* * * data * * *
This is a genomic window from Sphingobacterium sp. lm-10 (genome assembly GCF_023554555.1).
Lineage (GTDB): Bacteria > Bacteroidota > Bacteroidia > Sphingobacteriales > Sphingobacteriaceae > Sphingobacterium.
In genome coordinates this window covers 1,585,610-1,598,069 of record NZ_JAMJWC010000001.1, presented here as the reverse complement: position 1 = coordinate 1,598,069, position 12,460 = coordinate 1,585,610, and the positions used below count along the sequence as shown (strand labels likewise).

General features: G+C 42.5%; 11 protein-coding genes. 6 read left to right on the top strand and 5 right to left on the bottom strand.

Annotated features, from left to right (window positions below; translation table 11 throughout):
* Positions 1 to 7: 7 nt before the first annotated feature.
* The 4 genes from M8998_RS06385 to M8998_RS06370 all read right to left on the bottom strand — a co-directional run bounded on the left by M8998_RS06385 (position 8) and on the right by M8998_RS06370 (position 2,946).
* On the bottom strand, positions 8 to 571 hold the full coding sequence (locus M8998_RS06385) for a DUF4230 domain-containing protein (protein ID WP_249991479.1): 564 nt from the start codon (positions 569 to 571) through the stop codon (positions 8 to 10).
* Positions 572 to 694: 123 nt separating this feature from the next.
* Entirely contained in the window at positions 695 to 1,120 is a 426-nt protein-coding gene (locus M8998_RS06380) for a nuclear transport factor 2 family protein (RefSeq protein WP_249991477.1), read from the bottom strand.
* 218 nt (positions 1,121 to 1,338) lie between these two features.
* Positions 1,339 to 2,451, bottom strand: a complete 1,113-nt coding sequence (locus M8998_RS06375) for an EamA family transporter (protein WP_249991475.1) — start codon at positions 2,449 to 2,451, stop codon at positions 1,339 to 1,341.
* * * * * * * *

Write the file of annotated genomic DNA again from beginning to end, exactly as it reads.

This is a genomic window from Sphingobacterium sp. lm-10 (genome assembly GCF_023554555.1).
Lineage (GTDB): Bacteria > Bacteroidota > Bacteroidia > Sphingobacteriales > Sphingobacteriaceae > Sphingobacterium.
In genome coordinates this window covers 1,585,610-1,598,069 of record NZ_JAMJWC010000001.1, presented here as the reverse complement: position 1 = coordinate 1,598,069, position 12,460 = coordinate 1,585,610, and the positions used below count along the sequence as shown (strand labels likewise).

General features: G+C 42.5%; 11 protein-coding genes. 6 read left to right on the top strand and 5 right to left on the bottom strand.

Annotated features, from left to right (window positions below; translation table 11 throughout):
* Positions 1 to 7: 7 nt before the first annotated feature.
* The 4 genes from M8998_RS06385 to M8998_RS06370 all read right to left on the bottom strand — a co-directional run bounded on the left by M8998_RS06385 (position 8) and on the right by M8998_RS06370 (position 2,946).
* On the bottom strand, positions 8 to 571 hold the full coding sequence (locus M8998_RS06385) for a DUF4230 domain-containing protein (protein ID WP_249991479.1): 564 nt from the start codon (positions 569 to 571) through the stop codon (positions 8 to 10).
* Positions 572 to 694: 123 nt separating this feature from the next.
* Entirely contained in the window at positions 695 to 1,120 is a 426-nt protein-coding gene (locus M8998_RS06380) for a nuclear transport factor 2 family protein (RefSeq protein WP_249991477.1), read from the bottom strand.
* 218 nt (positions 1,121 to 1,338) lie between these two features.
* Positions 1,339 to 2,451, bottom strand: a complete 1,113-nt coding sequence (locus M8998_RS06375) for an EamA family transporter (protein WP_249991475.1) — start codon at positions 2,449 to 2,451, stop codon at positions 1,339 to 1,341.